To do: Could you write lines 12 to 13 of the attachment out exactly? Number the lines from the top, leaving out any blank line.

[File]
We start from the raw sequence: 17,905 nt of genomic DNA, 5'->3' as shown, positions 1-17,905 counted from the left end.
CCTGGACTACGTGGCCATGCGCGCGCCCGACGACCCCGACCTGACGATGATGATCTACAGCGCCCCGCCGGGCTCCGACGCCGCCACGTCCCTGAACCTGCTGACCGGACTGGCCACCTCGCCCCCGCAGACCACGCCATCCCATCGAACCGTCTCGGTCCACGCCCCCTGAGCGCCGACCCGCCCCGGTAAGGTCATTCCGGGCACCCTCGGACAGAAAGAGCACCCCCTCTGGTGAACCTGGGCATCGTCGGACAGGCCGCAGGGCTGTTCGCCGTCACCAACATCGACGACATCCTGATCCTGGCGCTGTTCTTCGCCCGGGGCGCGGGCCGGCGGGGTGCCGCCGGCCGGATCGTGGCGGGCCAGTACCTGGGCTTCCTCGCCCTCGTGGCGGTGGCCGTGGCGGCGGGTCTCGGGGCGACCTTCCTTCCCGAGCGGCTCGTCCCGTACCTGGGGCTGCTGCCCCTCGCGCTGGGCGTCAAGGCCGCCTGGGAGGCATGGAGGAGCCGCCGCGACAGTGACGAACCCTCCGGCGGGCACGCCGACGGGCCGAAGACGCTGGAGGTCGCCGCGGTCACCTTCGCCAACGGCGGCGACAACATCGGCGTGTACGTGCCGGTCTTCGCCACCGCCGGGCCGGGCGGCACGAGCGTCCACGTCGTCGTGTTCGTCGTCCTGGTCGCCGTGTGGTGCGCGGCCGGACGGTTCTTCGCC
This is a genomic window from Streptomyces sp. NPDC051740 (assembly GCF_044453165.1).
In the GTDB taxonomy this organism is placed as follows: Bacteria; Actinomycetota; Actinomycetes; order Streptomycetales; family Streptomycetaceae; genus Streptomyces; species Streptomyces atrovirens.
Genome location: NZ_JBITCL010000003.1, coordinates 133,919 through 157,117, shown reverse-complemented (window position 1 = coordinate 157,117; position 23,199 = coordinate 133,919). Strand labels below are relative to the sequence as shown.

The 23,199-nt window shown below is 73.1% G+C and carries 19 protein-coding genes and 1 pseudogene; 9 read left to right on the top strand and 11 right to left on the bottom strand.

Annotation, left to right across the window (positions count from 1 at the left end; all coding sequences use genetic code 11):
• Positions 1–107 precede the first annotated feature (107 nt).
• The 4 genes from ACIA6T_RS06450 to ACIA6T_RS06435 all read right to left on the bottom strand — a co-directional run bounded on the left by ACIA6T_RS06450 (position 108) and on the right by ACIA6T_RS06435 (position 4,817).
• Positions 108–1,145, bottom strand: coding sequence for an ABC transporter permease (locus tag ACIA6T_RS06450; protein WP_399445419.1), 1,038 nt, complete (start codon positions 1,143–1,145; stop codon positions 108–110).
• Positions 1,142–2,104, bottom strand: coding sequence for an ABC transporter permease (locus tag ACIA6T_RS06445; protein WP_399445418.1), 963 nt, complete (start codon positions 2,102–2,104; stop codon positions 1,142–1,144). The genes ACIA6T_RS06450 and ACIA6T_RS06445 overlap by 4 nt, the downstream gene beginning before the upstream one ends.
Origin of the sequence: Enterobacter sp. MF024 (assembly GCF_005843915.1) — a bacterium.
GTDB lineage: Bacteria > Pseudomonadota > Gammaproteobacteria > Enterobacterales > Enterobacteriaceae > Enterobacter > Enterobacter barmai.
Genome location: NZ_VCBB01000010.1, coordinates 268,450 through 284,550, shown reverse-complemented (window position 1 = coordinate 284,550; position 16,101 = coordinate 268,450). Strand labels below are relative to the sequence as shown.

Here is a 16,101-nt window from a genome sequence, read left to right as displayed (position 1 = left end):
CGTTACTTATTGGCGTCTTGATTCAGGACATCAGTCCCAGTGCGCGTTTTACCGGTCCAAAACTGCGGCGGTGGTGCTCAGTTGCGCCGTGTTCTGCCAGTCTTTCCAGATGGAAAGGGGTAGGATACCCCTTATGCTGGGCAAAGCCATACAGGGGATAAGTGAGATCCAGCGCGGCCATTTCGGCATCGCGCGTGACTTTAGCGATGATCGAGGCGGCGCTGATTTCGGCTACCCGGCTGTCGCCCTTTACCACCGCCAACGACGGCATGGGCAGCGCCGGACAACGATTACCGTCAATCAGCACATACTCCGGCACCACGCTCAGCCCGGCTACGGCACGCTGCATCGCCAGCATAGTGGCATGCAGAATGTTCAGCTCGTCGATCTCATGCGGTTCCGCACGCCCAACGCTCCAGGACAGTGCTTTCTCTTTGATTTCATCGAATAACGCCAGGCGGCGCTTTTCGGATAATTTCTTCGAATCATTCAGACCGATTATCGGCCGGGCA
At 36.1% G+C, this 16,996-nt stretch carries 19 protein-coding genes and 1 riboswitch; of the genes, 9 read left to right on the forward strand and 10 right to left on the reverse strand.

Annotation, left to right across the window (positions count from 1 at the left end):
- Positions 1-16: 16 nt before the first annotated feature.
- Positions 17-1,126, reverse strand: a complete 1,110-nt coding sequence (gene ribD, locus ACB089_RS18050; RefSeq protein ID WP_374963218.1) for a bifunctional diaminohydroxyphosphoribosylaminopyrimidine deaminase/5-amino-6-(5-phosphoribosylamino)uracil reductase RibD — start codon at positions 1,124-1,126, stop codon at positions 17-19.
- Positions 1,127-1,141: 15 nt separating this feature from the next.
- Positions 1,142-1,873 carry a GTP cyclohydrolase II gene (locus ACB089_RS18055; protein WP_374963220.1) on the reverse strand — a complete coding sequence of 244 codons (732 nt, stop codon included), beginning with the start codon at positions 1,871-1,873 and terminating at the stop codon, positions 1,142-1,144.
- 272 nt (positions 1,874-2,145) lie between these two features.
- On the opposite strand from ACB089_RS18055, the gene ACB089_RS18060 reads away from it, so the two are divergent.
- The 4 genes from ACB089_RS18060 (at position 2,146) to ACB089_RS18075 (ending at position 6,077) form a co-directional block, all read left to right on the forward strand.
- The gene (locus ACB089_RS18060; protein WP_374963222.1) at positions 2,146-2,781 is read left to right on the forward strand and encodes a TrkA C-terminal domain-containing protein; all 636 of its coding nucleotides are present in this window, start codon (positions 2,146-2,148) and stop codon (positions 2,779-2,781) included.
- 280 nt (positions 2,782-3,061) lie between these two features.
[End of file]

Origin of the sequence: Enterobacter sp. MF024 (assembly GCF_005843915.1) — a bacterium.
GTDB lineage: Bacteria > Pseudomonadota > Gammaproteobacteria > Enterobacterales > Enterobacteriaceae > Enterobacter > Enterobacter barmai.